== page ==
Turbine rotors are generally subjected to a maximum stress at that portion of a shaft 2 which is fitted into the blade member 1. However, in the turbine rotor of the present invention, this portion has a thickness larger than that of the blade member 1, and hence this portion can endure a high tensile stress caused by the high speed rotation of the rotor.

The reason why the tapered or diverged angle of the axial hole 6 is preferred to be maximum 5 is that, when the axial hole 6 is tapered or diverged at an angle of 5 or les, the object of the present invention can be satisfactorily attained, and the diameter of the axial hole is kept within the range of 2-5 mm at the tip 5 of the shaft.

The following examples are given for the purpose of illustration of this invention and are not intended as limitations thereof.

EXAMPLE 1

To 100 parts by weight (hereinafter, "parts" mean parts by weight) of Si3 N4 particles having an average particle size of 1 μm were added 2 parts of SrO, 3 parts of MgO and 3 parts of CeO2 as sintering aids to prepare a Si3 N4 mixture for atmospheric pressure sintering. A part of this mixture was mixed with 15% by weight (hereinafter "%" means % by weight) of polyethylene wax and 2% of stearic acid, both the amounts being based on the total amount of the Si3 N4 mixture, the polyethylene wax and the stearic acid, and the resulting mixture was heated and kneaded to prepare a ceramic raw material for injection molding. The resulting raw material was injection molded into a blade member 1 by means of a metal mold which has been adjusted such that the metal mold was able to produce the blade member 1 of a radial-type turbine rotor, which blade member 1 had a maximum diameter of 50 mm and had an axial hole 6 having a diameter of 2 mm at the front surface 4 of the blade member 1 and being diverged from the front surface 4 of the blade member towards the tip 5 of the shaft 2 at an angle of 5 with respect to the center axis of the rotor. The resulting blade member 1 was heated up to 400 C. in an electric furnace at a temperature-raising rate of 3 C./hr and held at 400 C. for 5 hours to be dewaxed. After the dewaxing, no cracks were observed in any portions of the blade member.

Another part of the above described Si3 N4 mixture was fully kneaded together with 2% of polyvinyl alcohol, the amount of the polyvinyl alcohol being based on the total amount of the Si3 N4 mixture and the polyvinyl alcohol, and the resulting mixture was press molded by means of a metal mold, and the shaped article was isotropically compressed by means of a rubber press to produce a shaped article for shaft. The shaped article was machined into a conical shape at its tip by means of a lathe to produce a shaft 2.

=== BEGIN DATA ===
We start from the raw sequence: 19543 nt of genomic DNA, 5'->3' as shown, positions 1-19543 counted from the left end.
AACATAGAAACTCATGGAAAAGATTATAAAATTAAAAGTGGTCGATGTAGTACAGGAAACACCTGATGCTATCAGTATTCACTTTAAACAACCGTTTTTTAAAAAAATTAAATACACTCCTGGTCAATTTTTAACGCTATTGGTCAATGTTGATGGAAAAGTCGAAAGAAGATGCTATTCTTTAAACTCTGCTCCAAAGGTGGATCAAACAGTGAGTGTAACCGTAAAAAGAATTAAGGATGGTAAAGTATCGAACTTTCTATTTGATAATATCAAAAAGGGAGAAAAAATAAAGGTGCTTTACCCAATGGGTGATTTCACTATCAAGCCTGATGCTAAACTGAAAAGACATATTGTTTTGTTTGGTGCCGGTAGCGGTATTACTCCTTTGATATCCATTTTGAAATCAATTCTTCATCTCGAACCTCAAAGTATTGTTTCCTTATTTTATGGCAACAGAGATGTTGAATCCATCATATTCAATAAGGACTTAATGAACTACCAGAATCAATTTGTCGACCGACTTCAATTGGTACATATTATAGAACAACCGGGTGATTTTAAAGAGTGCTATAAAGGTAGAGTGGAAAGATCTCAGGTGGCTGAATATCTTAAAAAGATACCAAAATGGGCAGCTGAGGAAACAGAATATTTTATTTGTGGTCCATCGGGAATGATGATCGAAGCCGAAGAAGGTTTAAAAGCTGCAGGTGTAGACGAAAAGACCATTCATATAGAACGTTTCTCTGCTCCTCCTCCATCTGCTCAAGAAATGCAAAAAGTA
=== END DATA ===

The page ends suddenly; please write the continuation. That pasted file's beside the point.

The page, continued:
Each of the bonding surfaces 7 of the resulting blade member 1 and shaft 2 was machined into a smooth surface by means of a lathe, and a paste consisting of Si3 N4 powder containing 4 parts of MgO, 3 parts of SrO and 4.5 parts of CeO2 was applied onto each bonding surface 7 in an amount that a film having a thickness of 100 μm would result after firing, and then the blade member 1 and the shaft 2 were tightly contacted with each other. The resulting assembly was wholly covered with a latex rubber, and subjected to an isostatic press have a pressure of 2 ton/cm2 to obtain a shaped article having a monolith structure formed of a strongly bonded blade member 1 and shaft 2. Then, the shaped article was fired at 1,720 C. for 30 minutes in a nitrogen atmosphere. Then, the axial hole 6 formed in the front surface of the blade member 1 was used as a center hole, and the fired article was precisely machined by means of a lathe to obtain a radial-type ceramic turbine rotor as showin in FIG. 1.

In order to perform a spin test of the resulting ceramic rotor, the rotor portion was made to have an unbalance of 0.005 g.cm, and a metal shaft was fitted to the rotor portion so as to remove the increased unbalance and to adjust the balance such that the total unbalance of the assembly would be 0.005 g.cm. Then, the rotor was subjected to a spin test by means of a spin tester while increasing gradually the rotation speed. The rotor did not break even at a rotating number as high as 220,000 rpm.

EXAMPLE 2

To 100 parts of SiC powder consisting essentially of β-phase SiC and having an average particle size of 0.5 μm were added 3 parts of B4 C and 2 parts of C as sintering aids to produce an SiC mixture for atmospheric pressure sintering. A portion of the resulting SiC mixture was mixed with 5% of EVA resin and 15% of polyethylene wax, the amounts of the EVA resin and the polyethylene wax being based on the total amount of the SiC mixture, the EVA resin and the polyethylene wax, and the resulting mixture was kneaded and simultaneously heated to produce a ceramic raw material for injection molding. The ceramic raw material was injection molded into a shaped article for blade member 1 of radial-type turbine rotor by means of a metal mold which had previously been adjusted such that a blade member 1 having a maximum diameter of 90 mm after firing could be obtained. An axial hole 6 was bored through the blade member-forming shaped article in its center portion by means of a cemented carbide drill such that the axial hole 6 had a diameter of 5 mm at the front surface 4 of the shaped article and decreased gradually towards the tip of a shaft. Then, the shaped article was heated up to 500 C. at a temperature-raising rate of 3 C./hr and held at 500 C. for 10 hours to remove the binder. No cracks were observed in the dewaxed blade member.